Some Illinois Restaurants Want To Open Sooner, Gov Disagrees

May 8, 2020

Illinoisans won’t be able to eat at restaurants until the end of June at the earliest, under the governor’s plan to reopen the state. The statewide association representing restaurants is pushing to move that up to the end of May.

Promising its members will provide masks, gloves and other equipment to staff, limit seating in dining rooms and space out tables – the Illinois Restaurant Association is making a pitch for bars and restaurants to open sooner.

“This approach underestimates the restaurant industry’s ability to reopen and operate safely with enhanced public health measures in place,” reads a statement on the association’s Facebook page.

The association is asking people to write letters to the governor and lawmakers seeking the change.

Gov. J.B. Pritzker defended his decision to wait until phase four of his five-step plan, saying he heard reasons from epidemiologists he consulted to wait another month before restaurants can welcome diners.

“The number of people who come in contact with the thing that you're ultimately getting delivered to you, and that can't be delivered in a socially distant way is the reason,” he said at a Friday press briefing. “It’s difficult to do. We have to watch all these other industries open and see what effect that has on all the numbers as we think about opening restaurants and bars.”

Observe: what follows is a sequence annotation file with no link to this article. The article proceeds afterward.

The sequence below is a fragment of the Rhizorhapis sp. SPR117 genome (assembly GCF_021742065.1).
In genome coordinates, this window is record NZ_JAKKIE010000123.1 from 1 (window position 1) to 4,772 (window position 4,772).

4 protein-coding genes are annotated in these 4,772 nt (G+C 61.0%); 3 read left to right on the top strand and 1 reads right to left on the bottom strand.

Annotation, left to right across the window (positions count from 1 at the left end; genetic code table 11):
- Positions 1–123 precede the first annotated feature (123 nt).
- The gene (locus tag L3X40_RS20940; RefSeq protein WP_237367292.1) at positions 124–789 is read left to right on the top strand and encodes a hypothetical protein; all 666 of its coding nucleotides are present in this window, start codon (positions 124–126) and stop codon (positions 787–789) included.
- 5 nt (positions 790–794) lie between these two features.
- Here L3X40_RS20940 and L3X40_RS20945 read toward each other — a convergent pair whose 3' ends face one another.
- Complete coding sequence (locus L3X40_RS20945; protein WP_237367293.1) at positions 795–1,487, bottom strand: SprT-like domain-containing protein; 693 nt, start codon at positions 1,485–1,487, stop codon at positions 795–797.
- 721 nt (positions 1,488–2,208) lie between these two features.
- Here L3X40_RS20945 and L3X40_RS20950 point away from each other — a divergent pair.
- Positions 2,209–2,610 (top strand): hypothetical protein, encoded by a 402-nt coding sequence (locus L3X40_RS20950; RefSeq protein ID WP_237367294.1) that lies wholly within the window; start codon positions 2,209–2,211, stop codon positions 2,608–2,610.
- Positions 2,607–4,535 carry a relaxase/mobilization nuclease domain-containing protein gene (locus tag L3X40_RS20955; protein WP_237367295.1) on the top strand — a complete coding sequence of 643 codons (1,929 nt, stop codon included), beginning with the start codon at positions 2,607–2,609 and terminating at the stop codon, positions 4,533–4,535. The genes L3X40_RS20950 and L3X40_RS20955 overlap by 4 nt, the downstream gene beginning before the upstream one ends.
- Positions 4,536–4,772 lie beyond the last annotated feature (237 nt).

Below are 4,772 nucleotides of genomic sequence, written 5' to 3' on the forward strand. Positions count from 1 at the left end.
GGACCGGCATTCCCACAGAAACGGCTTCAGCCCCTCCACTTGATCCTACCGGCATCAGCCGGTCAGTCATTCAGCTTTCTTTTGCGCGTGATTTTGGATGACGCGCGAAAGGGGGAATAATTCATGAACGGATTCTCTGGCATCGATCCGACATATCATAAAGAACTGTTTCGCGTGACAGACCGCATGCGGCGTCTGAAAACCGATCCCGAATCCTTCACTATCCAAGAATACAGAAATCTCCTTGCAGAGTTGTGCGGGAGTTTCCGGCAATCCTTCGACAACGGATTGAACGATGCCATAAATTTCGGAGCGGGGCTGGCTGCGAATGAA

Salons, barber shops and offices could all open sooner, under the governor’s plan.

Still, the restaurant industry representatives say they are equipped to handle more regulations and operate safely during a pandemic.

“Everyone that works in the industry is highly-trained in proper food handling and sanitation already, and we are heavily-regulated and frequently-inspected by public health officials on a regular basis,” the Illinois Restaurant Association’s letter reads. “We want to work with the state on developing these pragmatic regulations that will prioritize public health and safety while giving restaurants the opportunity to resume their dine in operations in a timely manner.”

The statewide plan is divided up by regions – so restaurants could open earlier in central Illinois, for example, than in Chicago.